Both Valentine’s Day and Ash Wednesday are important and each has their place. Valentine’s Day is fun. It’s a celebration of love, friendship, and family, which are some of God’s greatest gifts. Ash Wednesday is a day of reflection to center ourselves and make sure that we love God and the important people in our lives in the way that God intends.

Real, lasting love goes far beyond the temporary satisfaction of romance, a party, or a fancy dinner. This love, rooted in an authentic desire for the well-being of another, is unselfish, unwavering, and involves a lot of sacrifice. This type of unconditional love is well represented by the love a mother has for her child. It is a reflection of God’s love for each of us, as we are His children. As our heavenly Father is always there for us, He asks that we support each other.   That is the goal of St. Gianna’s Place. Our mission is to support mothers and their babies so that they are able to pursue a life that glorifies God. He has a plan and purpose for each of us, and we can only reach our full potential if we fulfill it. At St. Gianna’s Place, we will help pregnant women in need and their babies to reach their full potentials. We will show them God’s unconditional love by providing a safe home, job and life skills training, and emotional support. As Christians, it is part of our purpose to help others find theirs.

At this time in the state of New Hampshire, there are only two other homes dedicated solely to pregnant women in crisis and their babies. The need for another home is great. Will you consider donating to St. Gianna’s Place in honor of your Valentine? Or perhaps you will consider a Lenten sacrifice that will benefit St. Gianna’s Place? This can be in the form of daily prayer or as a financial donation. Both are very much needed as we work to open our doors to show God’s love to the most vulnerable among us.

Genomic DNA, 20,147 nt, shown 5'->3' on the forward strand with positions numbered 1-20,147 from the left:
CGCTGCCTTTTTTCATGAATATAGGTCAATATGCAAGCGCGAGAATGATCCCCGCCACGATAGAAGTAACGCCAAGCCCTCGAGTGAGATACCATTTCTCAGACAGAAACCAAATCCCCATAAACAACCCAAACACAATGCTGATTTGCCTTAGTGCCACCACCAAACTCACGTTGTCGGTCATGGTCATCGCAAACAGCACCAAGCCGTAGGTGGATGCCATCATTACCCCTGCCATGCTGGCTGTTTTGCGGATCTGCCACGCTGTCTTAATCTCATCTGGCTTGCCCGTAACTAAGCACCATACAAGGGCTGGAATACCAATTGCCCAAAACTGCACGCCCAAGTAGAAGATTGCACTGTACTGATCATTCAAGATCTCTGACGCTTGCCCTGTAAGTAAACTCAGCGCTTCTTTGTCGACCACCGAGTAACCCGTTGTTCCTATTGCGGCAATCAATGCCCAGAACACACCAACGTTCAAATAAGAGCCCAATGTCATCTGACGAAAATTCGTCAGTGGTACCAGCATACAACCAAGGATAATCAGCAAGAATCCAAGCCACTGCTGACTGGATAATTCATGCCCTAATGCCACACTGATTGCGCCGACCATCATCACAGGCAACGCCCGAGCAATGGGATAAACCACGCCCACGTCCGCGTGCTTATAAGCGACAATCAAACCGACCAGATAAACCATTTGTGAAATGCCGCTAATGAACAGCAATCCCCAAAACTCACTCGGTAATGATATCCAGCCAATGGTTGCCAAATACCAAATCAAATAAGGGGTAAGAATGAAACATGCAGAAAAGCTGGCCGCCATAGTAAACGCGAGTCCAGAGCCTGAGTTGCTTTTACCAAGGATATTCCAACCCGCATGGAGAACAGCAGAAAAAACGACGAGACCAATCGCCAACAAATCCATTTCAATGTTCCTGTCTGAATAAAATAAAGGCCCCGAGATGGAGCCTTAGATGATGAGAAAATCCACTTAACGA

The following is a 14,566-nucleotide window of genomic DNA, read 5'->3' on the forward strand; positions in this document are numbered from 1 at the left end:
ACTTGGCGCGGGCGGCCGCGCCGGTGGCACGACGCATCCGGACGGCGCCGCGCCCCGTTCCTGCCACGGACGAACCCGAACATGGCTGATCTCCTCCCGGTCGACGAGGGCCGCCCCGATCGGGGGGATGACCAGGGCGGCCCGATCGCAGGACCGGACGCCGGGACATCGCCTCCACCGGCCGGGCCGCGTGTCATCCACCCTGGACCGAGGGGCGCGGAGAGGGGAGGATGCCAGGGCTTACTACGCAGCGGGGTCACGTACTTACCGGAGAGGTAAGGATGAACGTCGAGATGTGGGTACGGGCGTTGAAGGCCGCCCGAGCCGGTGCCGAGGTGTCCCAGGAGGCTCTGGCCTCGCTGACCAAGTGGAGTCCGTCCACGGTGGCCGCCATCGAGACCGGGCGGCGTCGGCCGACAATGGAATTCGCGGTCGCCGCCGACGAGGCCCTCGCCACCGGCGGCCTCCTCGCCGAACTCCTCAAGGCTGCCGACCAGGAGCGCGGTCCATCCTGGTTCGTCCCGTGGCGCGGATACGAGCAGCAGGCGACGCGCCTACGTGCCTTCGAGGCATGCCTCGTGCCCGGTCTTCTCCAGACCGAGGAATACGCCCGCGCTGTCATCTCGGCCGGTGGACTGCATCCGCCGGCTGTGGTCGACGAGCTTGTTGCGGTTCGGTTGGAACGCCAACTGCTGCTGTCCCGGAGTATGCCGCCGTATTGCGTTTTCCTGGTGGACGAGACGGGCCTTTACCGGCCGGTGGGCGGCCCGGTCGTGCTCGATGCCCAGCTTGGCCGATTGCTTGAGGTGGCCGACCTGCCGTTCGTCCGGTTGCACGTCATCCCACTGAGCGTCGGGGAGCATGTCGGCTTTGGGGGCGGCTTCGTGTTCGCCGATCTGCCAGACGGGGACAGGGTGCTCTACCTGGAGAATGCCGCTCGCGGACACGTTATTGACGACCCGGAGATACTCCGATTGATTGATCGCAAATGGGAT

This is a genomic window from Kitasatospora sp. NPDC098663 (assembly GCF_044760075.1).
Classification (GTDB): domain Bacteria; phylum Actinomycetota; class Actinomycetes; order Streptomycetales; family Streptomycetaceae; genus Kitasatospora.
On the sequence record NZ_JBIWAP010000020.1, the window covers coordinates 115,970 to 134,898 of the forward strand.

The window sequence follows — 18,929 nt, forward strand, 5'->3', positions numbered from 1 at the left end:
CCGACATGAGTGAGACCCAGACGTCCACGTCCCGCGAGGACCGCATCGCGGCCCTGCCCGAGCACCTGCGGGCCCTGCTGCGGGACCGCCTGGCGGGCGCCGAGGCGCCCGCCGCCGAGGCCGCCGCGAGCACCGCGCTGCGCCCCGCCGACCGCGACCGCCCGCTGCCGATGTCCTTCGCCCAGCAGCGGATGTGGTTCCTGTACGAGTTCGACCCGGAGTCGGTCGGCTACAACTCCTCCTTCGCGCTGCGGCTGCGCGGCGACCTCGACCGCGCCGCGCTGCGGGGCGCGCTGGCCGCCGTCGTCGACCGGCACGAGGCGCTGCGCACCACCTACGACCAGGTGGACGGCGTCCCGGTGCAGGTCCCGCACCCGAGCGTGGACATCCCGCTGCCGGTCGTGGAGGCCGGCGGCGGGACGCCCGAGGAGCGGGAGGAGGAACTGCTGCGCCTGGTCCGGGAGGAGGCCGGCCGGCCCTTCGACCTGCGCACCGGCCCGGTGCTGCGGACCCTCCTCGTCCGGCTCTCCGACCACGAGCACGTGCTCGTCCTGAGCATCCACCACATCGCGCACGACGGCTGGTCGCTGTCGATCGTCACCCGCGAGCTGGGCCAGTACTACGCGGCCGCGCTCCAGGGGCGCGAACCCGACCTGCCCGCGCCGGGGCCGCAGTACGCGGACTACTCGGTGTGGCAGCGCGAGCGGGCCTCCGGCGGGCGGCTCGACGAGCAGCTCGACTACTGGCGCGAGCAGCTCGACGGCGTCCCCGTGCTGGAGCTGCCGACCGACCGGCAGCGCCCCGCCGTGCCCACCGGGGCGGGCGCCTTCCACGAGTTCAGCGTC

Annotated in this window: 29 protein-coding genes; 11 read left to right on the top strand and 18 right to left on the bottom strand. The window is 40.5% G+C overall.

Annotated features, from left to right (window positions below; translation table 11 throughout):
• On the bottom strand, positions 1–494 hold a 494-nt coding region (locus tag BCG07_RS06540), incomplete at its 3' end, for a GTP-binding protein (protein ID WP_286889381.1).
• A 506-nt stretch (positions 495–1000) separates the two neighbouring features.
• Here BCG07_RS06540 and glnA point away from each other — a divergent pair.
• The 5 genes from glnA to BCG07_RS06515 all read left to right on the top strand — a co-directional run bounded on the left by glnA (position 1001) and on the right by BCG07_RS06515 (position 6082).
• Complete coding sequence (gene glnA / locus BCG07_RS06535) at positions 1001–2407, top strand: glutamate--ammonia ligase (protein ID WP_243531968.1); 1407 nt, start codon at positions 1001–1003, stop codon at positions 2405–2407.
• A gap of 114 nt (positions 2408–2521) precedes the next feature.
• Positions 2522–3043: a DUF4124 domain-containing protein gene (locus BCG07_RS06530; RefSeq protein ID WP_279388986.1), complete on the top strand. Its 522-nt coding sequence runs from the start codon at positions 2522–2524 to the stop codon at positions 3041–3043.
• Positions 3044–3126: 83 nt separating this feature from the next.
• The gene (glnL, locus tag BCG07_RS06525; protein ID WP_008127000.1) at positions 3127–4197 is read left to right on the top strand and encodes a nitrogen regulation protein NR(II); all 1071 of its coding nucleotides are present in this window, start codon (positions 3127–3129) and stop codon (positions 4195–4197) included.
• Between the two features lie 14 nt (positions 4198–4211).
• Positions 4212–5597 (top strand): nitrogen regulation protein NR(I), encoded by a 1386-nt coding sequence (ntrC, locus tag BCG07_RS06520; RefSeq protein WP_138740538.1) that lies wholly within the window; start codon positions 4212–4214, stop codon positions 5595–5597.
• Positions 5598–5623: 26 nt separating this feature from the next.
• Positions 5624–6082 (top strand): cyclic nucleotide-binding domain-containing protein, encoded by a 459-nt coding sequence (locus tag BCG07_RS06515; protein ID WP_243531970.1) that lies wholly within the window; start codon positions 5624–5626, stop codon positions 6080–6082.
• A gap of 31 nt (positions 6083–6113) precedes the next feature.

We wish you a Happy Valentine’s Day and a Blessed Ash Wednesday. We pray that God’s love will be obvious to you in the commemoration of both of these special days and in the Lenten season that follows.


January 2018

2018 has arrived, bringing with it resolutions, hopes and dreams, and a chance to be more. The beginning of a new year signals a new beginning, a fresh start. It’s a reset of sorts that invites us to set goals and examine new opportunities. It pulls us out of our comfort zones and offers the chance to reach a little higher, to be a little better. This age old demarcation of time is significant across all cultures, underscoring that human beings have an innate need for renewal. We for long for freshness in the old and, at times, we need to embrace something new.

Fortunately, New Year’s Day isn’t the only time that we have opportunity for renewal. In life there are endless examples of new beginnings such as a family move, reconciliation between friends, a career change, even a new school year. In reality, each day provides the freshness we crave. These new beginnings are gifts from God, allowing us to renew the old, develop what is new, and sometimes just begin again.